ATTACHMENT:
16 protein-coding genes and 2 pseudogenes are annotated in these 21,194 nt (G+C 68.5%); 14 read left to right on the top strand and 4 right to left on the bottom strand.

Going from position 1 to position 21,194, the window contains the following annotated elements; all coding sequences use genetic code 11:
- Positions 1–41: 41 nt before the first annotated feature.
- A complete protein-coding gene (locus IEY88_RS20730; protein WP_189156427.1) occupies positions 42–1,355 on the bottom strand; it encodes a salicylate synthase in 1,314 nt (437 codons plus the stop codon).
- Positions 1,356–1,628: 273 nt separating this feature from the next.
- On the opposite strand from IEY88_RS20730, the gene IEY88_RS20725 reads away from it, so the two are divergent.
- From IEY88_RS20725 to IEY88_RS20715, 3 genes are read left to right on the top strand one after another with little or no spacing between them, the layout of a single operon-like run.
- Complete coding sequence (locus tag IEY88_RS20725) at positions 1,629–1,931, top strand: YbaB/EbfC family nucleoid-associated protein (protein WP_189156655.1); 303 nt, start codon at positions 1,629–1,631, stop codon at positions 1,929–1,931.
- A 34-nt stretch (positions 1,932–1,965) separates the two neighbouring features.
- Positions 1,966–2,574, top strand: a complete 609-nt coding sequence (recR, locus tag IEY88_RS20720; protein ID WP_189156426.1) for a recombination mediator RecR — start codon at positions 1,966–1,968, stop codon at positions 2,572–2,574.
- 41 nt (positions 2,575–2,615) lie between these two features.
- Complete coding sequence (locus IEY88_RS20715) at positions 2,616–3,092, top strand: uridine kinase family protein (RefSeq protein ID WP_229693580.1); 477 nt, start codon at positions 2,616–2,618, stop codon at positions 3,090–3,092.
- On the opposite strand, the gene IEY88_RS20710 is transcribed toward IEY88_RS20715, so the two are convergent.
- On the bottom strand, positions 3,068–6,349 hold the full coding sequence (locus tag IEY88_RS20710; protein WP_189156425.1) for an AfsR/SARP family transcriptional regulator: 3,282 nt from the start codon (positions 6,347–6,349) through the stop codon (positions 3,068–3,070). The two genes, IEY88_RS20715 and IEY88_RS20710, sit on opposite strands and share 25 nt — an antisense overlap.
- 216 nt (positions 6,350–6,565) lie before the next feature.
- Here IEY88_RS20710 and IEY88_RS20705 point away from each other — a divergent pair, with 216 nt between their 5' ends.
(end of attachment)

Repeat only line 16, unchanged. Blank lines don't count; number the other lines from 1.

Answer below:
- Here IEY88_RS20710 and IEY88_RS20705 point away from each other — a divergent pair, with 216 nt between their 5' ends.